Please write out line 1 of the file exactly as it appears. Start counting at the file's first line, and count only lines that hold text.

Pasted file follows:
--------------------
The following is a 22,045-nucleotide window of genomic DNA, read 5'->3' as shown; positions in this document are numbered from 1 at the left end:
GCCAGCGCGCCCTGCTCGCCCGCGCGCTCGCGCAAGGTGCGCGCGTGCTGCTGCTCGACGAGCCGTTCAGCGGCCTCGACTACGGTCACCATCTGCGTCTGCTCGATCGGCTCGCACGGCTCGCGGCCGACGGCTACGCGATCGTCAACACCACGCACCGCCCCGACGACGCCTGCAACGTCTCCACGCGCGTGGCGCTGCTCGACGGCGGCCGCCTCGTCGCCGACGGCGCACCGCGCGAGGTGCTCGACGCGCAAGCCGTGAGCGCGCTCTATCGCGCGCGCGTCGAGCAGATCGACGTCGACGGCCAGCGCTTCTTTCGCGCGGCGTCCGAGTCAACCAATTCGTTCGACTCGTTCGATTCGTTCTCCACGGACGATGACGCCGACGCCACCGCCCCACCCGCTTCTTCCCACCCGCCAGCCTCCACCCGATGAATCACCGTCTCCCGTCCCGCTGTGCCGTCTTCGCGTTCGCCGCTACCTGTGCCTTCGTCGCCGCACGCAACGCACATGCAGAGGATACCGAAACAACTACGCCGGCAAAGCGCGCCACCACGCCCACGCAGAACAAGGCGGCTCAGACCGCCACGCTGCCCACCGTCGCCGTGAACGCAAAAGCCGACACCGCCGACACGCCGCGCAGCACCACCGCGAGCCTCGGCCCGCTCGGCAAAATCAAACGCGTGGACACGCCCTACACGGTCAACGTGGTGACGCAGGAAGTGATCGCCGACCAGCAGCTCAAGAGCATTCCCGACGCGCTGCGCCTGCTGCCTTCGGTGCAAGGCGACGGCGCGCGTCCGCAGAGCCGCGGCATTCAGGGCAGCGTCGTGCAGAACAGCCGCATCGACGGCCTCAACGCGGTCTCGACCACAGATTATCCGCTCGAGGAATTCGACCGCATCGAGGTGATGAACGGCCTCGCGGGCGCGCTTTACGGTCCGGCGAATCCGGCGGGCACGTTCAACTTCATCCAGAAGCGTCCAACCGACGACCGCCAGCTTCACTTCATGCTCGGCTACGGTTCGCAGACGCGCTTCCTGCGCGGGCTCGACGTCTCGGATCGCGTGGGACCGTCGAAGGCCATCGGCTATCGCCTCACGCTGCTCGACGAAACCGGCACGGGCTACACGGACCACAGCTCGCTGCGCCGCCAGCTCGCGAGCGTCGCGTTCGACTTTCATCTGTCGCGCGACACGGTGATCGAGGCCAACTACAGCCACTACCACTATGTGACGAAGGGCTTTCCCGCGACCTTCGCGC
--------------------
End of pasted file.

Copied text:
The following is a 22,045-nucleotide window of genomic DNA, read 5'->3' as shown; positions in this document are numbered from 1 at the left end: